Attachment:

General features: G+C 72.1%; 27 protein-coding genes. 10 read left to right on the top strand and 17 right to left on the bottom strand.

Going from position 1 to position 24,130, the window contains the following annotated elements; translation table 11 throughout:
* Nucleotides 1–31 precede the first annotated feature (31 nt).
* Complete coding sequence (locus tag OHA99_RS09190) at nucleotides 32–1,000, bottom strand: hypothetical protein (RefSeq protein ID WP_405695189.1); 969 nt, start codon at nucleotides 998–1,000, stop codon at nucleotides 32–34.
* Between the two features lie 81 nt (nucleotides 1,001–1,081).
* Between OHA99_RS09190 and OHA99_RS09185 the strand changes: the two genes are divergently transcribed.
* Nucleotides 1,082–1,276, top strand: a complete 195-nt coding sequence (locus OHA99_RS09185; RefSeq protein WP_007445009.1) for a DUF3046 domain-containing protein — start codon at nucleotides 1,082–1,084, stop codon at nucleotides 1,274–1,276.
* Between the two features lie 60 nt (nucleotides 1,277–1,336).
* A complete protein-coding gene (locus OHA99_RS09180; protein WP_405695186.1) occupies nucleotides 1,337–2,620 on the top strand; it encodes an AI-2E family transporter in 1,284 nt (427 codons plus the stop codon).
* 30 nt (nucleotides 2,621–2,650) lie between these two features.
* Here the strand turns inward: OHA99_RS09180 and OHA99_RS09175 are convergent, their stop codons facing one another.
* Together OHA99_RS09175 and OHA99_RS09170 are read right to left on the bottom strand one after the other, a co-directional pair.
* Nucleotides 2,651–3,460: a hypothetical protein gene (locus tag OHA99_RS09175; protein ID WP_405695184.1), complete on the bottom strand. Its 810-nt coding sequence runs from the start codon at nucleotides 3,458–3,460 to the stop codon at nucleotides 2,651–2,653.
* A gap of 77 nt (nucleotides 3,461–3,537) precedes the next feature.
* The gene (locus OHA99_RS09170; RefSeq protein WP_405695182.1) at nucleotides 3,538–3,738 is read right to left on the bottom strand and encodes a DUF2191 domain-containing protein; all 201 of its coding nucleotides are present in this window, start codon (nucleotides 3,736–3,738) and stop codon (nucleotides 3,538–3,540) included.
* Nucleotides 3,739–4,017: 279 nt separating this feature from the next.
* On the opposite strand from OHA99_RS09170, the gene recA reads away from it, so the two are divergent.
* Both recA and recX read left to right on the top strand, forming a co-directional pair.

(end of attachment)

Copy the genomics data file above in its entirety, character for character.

General features: G+C 72.1%; 27 protein-coding genes. 10 read left to right on the top strand and 17 right to left on the bottom strand.

Going from position 1 to position 24,130, the window contains the following annotated elements; translation table 11 throughout:
* Nucleotides 1–31 precede the first annotated feature (31 nt).
* Complete coding sequence (locus tag OHA99_RS09190) at nucleotides 32–1,000, bottom strand: hypothetical protein (RefSeq protein ID WP_405695189.1); 969 nt, start codon at nucleotides 998–1,000, stop codon at nucleotides 32–34.
* Between the two features lie 81 nt (nucleotides 1,001–1,081).
* Between OHA99_RS09190 and OHA99_RS09185 the strand changes: the two genes are divergently transcribed.
* Nucleotides 1,082–1,276, top strand: a complete 195-nt coding sequence (locus OHA99_RS09185; RefSeq protein WP_007445009.1) for a DUF3046 domain-containing protein — start codon at nucleotides 1,082–1,084, stop codon at nucleotides 1,274–1,276.
* Between the two features lie 60 nt (nucleotides 1,277–1,336).
* A complete protein-coding gene (locus OHA99_RS09180; protein WP_405695186.1) occupies nucleotides 1,337–2,620 on the top strand; it encodes an AI-2E family transporter in 1,284 nt (427 codons plus the stop codon).
* 30 nt (nucleotides 2,621–2,650) lie between these two features.
* Here the strand turns inward: OHA99_RS09180 and OHA99_RS09175 are convergent, their stop codons facing one another.
* Together OHA99_RS09175 and OHA99_RS09170 are read right to left on the bottom strand one after the other, a co-directional pair.
* Nucleotides 2,651–3,460: a hypothetical protein gene (locus tag OHA99_RS09175; protein ID WP_405695184.1), complete on the bottom strand. Its 810-nt coding sequence runs from the start codon at nucleotides 3,458–3,460 to the stop codon at nucleotides 2,651–2,653.
* A gap of 77 nt (nucleotides 3,461–3,537) precedes the next feature.
* The gene (locus OHA99_RS09170; RefSeq protein WP_405695182.1) at nucleotides 3,538–3,738 is read right to left on the bottom strand and encodes a DUF2191 domain-containing protein; all 201 of its coding nucleotides are present in this window, start codon (nucleotides 3,736–3,738) and stop codon (nucleotides 3,538–3,540) included.
* Nucleotides 3,739–4,017: 279 nt separating this feature from the next.
* On the opposite strand from OHA99_RS09170, the gene recA reads away from it, so the two are divergent.
* Both recA and recX read left to right on the top strand, forming a co-directional pair.